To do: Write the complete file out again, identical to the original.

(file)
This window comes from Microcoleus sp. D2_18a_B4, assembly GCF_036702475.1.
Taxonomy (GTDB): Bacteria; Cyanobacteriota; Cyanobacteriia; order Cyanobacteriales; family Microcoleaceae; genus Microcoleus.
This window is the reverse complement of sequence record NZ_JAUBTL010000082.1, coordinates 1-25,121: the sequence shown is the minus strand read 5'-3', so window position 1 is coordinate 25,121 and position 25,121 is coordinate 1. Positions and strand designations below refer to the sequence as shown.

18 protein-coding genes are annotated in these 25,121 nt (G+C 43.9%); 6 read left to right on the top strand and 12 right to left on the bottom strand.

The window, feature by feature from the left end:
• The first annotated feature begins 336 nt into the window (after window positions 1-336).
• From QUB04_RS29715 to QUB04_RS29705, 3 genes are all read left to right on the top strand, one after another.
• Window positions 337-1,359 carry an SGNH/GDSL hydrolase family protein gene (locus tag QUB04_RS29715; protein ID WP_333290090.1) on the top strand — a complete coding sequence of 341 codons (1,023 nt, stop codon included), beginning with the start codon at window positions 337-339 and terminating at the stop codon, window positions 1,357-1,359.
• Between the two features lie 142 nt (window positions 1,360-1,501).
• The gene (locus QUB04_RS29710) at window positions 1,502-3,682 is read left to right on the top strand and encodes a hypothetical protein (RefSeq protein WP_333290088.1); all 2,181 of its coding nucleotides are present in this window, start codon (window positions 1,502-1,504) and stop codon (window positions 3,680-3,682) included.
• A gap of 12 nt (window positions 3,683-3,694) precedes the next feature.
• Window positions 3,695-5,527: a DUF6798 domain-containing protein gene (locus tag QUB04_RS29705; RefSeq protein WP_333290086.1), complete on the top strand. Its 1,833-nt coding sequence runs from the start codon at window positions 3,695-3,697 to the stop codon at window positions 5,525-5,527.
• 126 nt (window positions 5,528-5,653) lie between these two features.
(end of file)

This window comes from Microcoleus sp. D2_18a_B4, assembly GCF_036702475.1.
Taxonomy (GTDB): Bacteria; Cyanobacteriota; Cyanobacteriia; order Cyanobacteriales; family Microcoleaceae; genus Microcoleus.
This window is the reverse complement of sequence record NZ_JAUBTL010000082.1, coordinates 1-25,121: the sequence shown is the minus strand read 5'-3', so window position 1 is coordinate 25,121 and position 25,121 is coordinate 1. Positions and strand designations below refer to the sequence as shown.

18 protein-coding genes are annotated in these 25,121 nt (G+C 43.9%); 6 read left to right on the top strand and 12 right to left on the bottom strand.

The window, feature by feature from the left end:
• The first annotated feature begins 336 nt into the window (after window positions 1-336).
• From QUB04_RS29715 to QUB04_RS29705, 3 genes are all read left to right on the top strand, one after another.
• Window positions 337-1,359 carry an SGNH/GDSL hydrolase family protein gene (locus tag QUB04_RS29715; protein ID WP_333290090.1) on the top strand — a complete coding sequence of 341 codons (1,023 nt, stop codon included), beginning with the start codon at window positions 337-339 and terminating at the stop codon, window positions 1,357-1,359.
• Between the two features lie 142 nt (window positions 1,360-1,501).
• The gene (locus QUB04_RS29710) at window positions 1,502-3,682 is read left to right on the top strand and encodes a hypothetical protein (RefSeq protein WP_333290088.1); all 2,181 of its coding nucleotides are present in this window, start codon (window positions 1,502-1,504) and stop codon (window positions 3,680-3,682) included.
• A gap of 12 nt (window positions 3,683-3,694) precedes the next feature.
• Window positions 3,695-5,527: a DUF6798 domain-containing protein gene (locus tag QUB04_RS29705; RefSeq protein WP_333290086.1), complete on the top strand. Its 1,833-nt coding sequence runs from the start codon at window positions 3,695-3,697 to the stop codon at window positions 5,525-5,527.
• 126 nt (window positions 5,528-5,653) lie between these two features.